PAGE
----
Terps head football coach DJ Durkin swung by a reception for students at Maryland's journalism college on Tuesday afternoon, which happened to be held in the classroom where I'd been doing some work when Durkin walked in. Durkin talked with us for about an hour, but one story seemed worth relaying: the time Durkin played Harbaugh in what sounds like an extraordinarily tense game of one-on-one basketball while the two worked at Stanford.
This has been documented in pieces elsewhere, but here's the whole story, straight from Durkin's mouth. He was fielding a question about the intensity level of Harbaugh and Ohio State coach Urban Meyer. Both men are former bosses of Durkin's – Meyer at Bowling Green and Harbaugh at both Stanford and Michigan. Here's Durkin:
We were in the office one day.
"And this is at Stanford. And at Stanford, all the athletic department revolves around a basketball court. In the middle of the building was a basketball court. It's glass walls going all the way up three, four floors, and all the athletics are in one building. We're up in the football office, and I don't know, we were trying to talk about something. Usually when he's thinking, he's got something in his hand or moving around. He doesn't really sit still very long.
"He had a basketball. He was bouncing a basketball, and we were talking about something, and I can't remember the exact conversation of how this began, but somehow it came to he and I walking down the steps, down to the basketball court, to go play one-on-one. And so we're playing a game to seven or something.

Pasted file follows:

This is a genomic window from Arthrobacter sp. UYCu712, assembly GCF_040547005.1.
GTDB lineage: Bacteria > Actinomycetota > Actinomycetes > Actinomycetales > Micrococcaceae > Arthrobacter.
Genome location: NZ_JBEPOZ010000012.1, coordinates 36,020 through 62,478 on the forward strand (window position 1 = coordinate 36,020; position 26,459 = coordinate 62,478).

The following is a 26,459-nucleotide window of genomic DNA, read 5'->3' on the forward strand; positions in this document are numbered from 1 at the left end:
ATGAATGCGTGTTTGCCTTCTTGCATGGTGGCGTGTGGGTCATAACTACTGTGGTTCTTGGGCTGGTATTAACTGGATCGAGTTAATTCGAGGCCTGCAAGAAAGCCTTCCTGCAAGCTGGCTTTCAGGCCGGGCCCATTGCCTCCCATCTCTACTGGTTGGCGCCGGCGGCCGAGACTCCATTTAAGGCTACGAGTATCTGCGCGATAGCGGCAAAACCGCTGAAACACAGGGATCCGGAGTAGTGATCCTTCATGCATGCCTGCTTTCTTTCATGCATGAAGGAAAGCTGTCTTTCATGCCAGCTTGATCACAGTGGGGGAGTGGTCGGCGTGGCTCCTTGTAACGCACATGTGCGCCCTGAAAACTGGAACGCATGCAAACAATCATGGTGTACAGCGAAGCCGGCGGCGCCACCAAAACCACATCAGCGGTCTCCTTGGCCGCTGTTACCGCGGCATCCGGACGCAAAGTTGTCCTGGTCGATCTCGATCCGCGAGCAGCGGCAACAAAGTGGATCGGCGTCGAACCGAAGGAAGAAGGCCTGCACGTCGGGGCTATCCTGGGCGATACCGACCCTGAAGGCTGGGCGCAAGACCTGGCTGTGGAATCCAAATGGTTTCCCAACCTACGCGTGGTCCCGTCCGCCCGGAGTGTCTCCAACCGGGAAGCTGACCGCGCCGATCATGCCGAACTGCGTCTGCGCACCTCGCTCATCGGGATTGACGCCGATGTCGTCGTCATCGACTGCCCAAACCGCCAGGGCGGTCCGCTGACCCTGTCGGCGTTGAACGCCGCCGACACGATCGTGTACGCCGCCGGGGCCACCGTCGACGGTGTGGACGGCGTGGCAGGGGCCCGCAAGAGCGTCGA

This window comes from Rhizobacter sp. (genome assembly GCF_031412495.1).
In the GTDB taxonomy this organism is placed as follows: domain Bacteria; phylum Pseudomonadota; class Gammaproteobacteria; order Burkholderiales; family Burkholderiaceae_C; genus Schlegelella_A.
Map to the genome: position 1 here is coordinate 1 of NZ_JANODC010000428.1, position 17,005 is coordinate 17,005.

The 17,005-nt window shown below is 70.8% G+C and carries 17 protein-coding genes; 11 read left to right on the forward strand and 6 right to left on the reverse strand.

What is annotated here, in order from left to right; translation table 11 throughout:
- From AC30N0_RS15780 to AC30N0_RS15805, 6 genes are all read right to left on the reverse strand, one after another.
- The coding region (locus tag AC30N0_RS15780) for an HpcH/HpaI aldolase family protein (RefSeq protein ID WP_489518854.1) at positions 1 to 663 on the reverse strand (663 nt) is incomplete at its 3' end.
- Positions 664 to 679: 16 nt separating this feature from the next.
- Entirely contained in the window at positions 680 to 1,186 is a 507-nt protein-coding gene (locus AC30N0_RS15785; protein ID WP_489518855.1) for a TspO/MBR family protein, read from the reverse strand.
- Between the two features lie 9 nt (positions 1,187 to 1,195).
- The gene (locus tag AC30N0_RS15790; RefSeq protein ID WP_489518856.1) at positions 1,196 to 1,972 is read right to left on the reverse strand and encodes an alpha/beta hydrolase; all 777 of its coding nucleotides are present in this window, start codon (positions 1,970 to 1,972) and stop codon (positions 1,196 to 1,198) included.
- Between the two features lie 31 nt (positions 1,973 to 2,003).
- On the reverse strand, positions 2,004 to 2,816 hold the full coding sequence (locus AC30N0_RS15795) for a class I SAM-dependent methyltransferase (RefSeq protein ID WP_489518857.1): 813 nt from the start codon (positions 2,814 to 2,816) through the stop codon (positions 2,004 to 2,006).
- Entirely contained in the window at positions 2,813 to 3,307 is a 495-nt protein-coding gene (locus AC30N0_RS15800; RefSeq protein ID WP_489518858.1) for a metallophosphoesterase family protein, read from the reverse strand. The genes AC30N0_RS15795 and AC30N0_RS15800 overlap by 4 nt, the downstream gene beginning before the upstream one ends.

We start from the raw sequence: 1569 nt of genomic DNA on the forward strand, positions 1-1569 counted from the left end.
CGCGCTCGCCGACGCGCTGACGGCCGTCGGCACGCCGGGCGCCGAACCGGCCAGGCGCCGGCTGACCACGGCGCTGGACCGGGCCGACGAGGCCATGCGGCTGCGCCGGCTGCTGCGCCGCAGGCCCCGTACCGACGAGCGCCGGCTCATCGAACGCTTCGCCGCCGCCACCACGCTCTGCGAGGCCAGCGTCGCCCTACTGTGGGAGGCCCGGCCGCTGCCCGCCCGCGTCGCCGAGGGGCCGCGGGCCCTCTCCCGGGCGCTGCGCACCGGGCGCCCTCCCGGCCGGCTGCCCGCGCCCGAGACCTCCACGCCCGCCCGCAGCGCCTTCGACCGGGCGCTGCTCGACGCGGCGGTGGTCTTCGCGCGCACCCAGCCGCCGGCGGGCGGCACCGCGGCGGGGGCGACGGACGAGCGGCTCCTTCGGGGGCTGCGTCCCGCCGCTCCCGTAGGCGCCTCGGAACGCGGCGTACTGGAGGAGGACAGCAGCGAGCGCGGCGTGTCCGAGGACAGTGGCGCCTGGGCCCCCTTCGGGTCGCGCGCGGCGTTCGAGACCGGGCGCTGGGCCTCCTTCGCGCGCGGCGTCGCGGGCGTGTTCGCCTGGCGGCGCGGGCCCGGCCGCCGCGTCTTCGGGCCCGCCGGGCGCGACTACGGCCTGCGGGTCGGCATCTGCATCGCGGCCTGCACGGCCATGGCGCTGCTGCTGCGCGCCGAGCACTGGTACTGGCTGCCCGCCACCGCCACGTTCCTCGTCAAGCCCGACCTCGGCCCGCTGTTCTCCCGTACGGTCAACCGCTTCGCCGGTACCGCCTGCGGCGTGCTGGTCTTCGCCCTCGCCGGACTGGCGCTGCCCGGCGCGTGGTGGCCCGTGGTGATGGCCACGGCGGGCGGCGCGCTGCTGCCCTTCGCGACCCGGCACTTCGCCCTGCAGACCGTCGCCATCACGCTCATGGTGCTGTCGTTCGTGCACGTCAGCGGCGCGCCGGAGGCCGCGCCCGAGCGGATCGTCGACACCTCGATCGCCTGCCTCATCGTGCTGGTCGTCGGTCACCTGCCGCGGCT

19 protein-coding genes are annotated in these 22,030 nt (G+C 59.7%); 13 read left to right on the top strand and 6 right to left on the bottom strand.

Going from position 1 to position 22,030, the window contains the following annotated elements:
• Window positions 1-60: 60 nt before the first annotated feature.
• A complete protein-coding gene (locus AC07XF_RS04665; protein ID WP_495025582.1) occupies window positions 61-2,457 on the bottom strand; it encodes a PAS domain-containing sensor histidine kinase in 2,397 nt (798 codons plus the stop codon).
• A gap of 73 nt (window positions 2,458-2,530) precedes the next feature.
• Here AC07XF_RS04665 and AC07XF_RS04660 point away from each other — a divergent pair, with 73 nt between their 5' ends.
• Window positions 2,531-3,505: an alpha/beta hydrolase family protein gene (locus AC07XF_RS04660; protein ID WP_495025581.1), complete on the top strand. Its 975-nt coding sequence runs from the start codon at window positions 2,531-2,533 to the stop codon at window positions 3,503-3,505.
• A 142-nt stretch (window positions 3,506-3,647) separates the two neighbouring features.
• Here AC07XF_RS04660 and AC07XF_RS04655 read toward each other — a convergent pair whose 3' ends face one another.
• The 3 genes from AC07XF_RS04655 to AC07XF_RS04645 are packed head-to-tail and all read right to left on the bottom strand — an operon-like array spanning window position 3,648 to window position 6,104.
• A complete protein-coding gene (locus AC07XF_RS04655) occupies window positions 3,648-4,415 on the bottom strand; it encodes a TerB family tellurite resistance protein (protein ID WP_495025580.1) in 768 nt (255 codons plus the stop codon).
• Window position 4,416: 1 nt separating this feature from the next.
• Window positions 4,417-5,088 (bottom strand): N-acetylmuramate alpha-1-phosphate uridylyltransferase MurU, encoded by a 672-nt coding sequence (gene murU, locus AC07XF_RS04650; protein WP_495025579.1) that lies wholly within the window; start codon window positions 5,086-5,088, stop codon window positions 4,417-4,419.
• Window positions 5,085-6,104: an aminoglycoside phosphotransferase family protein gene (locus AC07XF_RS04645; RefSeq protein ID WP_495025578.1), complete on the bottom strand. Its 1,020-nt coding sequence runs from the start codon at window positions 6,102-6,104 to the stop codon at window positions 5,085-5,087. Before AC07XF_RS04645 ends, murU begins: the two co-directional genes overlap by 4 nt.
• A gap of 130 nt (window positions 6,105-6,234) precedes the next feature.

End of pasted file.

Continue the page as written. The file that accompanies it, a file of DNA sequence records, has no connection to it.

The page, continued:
I go up for a shot, and he fouls me pretty hard. I mean, a clean foul right on the arm.
"And so out of pride, I'm not gonna call the foul. I'm not gonna say, 'You fouled me.' He was ready to check the ball back to me. I'm like, 'No, no problem, go ahead, your ball.' And so it became no one was gonna call a foul then, the whole game, and so we played a game to seven. It probably took close to an hour. There was, like, breaks involved, and it was probably a pretty ugly game of basketball. Neither of us was trying to lose that game. He's very competitive.
(Ed. note: The winner of the game was a classified matter.)
And I think Urban, it's a pretty well-documented scene, the way he responds on the sideline and everything else.
"But he was the first guy I ever worked for. Right when I was done playing, I became a graduate assistant coach, and so that was the first head coach that I ever worked for and learned a ton from. His intensity, his demeanor on a day-to-day basis, he lets you know the amount of competitiveness he has. There's no mistaking it. He's a very intense guy in his conversations – with everyone, with players, with his staff, everyone in the program. It's not hard to find."